Title: The Water Irises
Author: Hayden Thorne
Length: 7,338 words
Publisher: JMS Books
Genre: m/m historical YA romance
Hugh LaCaille’s quiet, scholarly life is interrupted one day by a wealthy but obnoxious businessman who hires Hugh as a tutor to his young son. Ignace Fournier is incensed Aubin’s passion for nature and poetry is a threat to his dream of seeing the boy grow up to be just as successful as his father in commerce. When Hugh finally meets Aubin, he realizes there’s a great deal more than what meets the eye as far as the boy’s concerned … particularly his curious and outlandish stories involving a strange kingdom found at the bottom of a pond filled with water-irises.
The most alarming claim Aubin makes touches on a special friendship he’s nurtured with the young ruler of that mysterious kingdom. Forced under time pressure to instill discipline into the boy, Hugh grapples with questions he’s never before faced, and he finds himself looking deeper into his heart for difficult answers … and even more difficult choices.
Hayden Thorne can always be relied upon to provide a well written historical YA book, and this one was no exception. It is taken, perhaps unusually, not from the view of the young 16 year old who features in the story, but from the view of his older tutor. LaCaille is a scientist who finds himself at a loose end when one too many bouts of illness cause him to lose his job. He’s taken on by businessman Fournier, who is at his wits end with his son, Aubin. Fournier wants Aubin to buckle down and stop dreaming about poetry and he gives LaCaille one month to turn the boy around. LaCaille is certain he can do this, until he meets Aubin and discovers something about the way he seems connected with nature.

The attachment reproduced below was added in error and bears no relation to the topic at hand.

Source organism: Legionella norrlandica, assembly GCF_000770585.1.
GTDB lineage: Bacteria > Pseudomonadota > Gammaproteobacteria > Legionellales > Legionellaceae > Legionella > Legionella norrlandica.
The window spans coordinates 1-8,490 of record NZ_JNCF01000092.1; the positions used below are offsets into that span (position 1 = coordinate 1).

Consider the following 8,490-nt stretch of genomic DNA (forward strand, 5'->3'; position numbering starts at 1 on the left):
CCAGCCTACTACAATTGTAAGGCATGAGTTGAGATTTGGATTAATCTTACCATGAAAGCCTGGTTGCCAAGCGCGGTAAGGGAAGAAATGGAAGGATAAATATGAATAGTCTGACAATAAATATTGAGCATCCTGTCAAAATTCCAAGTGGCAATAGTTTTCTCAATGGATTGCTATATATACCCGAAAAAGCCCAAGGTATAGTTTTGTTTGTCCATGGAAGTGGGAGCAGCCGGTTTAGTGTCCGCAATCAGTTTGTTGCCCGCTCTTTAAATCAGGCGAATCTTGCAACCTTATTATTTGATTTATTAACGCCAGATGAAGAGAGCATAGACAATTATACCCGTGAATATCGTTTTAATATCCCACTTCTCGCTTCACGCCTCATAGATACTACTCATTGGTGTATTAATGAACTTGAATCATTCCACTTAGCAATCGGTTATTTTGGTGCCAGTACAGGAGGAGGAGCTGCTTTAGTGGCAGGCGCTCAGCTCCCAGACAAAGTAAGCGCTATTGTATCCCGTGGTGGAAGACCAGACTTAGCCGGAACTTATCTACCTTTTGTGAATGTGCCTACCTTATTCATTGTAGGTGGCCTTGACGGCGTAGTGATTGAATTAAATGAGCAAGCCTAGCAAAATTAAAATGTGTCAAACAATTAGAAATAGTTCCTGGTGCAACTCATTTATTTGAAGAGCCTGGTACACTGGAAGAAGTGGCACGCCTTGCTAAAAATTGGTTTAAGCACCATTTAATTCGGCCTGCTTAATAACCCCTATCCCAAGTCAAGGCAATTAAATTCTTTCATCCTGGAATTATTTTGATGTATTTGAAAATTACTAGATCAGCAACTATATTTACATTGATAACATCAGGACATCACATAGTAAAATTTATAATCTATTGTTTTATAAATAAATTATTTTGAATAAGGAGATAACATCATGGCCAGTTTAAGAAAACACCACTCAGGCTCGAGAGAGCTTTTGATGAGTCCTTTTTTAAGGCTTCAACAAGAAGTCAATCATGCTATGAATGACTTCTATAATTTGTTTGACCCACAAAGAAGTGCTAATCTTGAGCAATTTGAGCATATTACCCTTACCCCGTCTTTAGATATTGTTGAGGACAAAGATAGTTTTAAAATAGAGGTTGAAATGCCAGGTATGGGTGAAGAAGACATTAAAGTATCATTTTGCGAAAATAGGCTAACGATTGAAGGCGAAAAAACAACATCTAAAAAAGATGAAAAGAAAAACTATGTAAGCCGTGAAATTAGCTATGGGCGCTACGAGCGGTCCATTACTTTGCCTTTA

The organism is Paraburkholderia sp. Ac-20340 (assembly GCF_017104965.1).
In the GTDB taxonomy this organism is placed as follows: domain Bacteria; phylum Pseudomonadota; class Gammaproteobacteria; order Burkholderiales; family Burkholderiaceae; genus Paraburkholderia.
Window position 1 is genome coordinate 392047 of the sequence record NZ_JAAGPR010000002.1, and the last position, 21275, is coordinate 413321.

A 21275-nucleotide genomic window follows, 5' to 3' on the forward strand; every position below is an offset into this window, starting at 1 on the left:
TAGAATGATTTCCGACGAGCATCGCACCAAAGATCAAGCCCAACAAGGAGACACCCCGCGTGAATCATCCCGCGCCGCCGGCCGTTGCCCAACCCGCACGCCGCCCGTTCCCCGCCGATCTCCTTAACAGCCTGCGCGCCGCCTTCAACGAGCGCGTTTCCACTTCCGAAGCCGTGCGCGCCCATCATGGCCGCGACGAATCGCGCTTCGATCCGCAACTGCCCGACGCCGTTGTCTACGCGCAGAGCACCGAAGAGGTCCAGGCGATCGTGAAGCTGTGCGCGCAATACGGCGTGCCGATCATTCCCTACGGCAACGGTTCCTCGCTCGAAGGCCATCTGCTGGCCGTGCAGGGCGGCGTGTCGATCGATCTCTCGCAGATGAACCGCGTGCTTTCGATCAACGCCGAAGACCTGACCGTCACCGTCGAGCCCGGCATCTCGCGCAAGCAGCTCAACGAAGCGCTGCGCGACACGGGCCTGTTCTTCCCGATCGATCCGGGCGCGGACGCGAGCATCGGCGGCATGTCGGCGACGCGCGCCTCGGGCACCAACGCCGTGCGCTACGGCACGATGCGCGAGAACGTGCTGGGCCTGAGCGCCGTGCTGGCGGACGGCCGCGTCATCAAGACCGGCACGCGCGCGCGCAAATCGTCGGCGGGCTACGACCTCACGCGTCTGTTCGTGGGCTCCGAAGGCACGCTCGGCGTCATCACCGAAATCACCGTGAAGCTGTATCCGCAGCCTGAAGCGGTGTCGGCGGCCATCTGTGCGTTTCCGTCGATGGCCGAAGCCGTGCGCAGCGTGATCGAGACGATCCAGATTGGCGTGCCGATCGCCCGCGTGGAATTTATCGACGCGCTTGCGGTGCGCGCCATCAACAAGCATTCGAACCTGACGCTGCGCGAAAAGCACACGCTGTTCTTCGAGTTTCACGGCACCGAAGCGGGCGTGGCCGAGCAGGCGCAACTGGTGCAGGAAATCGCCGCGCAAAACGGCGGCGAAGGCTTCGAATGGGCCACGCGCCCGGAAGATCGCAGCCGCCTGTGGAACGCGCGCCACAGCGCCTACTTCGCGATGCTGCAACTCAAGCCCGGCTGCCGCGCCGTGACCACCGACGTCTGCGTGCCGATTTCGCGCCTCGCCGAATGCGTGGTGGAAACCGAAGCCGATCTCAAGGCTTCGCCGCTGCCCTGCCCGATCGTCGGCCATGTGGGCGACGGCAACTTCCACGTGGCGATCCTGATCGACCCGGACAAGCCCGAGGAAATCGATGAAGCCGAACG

In many ways this story is mostly about science verses nature. LaCaille sees everything from a strict scientific viewpoint, dissecting beauty into its component parts and I liked seeing how this view is gradually changed by Aubin’s enthusiasm for the beauty of nature and the sensual way he engages in all that he sees. There’s a paranormal element to the story which blends with LaCaille’s growth as a character when he’s forced to acknowledge that science cannot explain everything – another thing I liked about the story
There’s also a theme of commerce verses science as, with Fournier’s dry money-orientated world affecting both Aubin and LaCaille, creating an interesting three way character split. The story builds on that theme, adding to the tension in the story until a sweet and poignant ending. It was a happy end with a touch of bitterness for LaCaille, but one which left me satisfied.
If you like YA books and are interested in something unusual with a historical setting, I can recommend this one. One the surface it seems deceptively simple in the way it’s written but the story stayed with me and made me think deeper about the themes, which is always a good thing in my book!